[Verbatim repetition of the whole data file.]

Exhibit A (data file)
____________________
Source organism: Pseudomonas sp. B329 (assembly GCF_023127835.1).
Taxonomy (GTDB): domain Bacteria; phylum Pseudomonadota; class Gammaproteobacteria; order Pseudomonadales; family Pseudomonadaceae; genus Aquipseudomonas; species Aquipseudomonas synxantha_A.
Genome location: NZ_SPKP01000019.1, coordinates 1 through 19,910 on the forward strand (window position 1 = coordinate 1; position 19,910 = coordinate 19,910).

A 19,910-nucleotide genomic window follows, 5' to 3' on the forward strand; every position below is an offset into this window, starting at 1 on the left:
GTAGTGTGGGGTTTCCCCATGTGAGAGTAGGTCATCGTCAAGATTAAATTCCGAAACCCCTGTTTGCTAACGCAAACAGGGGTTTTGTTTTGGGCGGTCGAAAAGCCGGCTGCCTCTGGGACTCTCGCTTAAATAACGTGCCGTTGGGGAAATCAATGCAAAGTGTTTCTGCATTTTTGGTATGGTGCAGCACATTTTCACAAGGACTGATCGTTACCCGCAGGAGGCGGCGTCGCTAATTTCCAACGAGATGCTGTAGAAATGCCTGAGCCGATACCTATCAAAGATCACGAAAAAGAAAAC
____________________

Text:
Source organism: Pseudomonas sp. B329 (assembly GCF_023127835.1).
Taxonomy (GTDB): domain Bacteria; phylum Pseudomonadota; class Gammaproteobacteria; order Pseudomonadales; family Pseudomonadaceae; genus Aquipseudomonas; species Aquipseudomonas synxantha_A.
Genome location: NZ_SPKP01000019.1, coordinates 1 through 19,910 on the forward strand (window position 1 = coordinate 1; position 19,910 = coordinate 19,910).

A 19,910-nucleotide genomic window follows, 5' to 3' on the forward strand; every position below is an offset into this window, starting at 1 on the left:
GTAGTGTGGGGTTTCCCCATGTGAGAGTAGGTCATCGTCAAGATTAAATTCCGAAACCCCTGTTTGCTAACGCAAACAGGGGTTTTGTTTTGGGCGGTCGAAAAGCCGGCTGCCTCTGGGACTCTCGCTTAAATAACGTGCCGTTGGGGAAATCAATGCAAAGTGTTTCTGCATTTTTGGTATGGTGCAGCACATTTTCACAAGGACTGATCGTTACCCGCAGGAGGCGGCGTCGCTAATTTCCAACGAGATGCTGTAGAAATGCCTGAGCCGATACCTATCAAAGATCACGAAAAAGAAAAC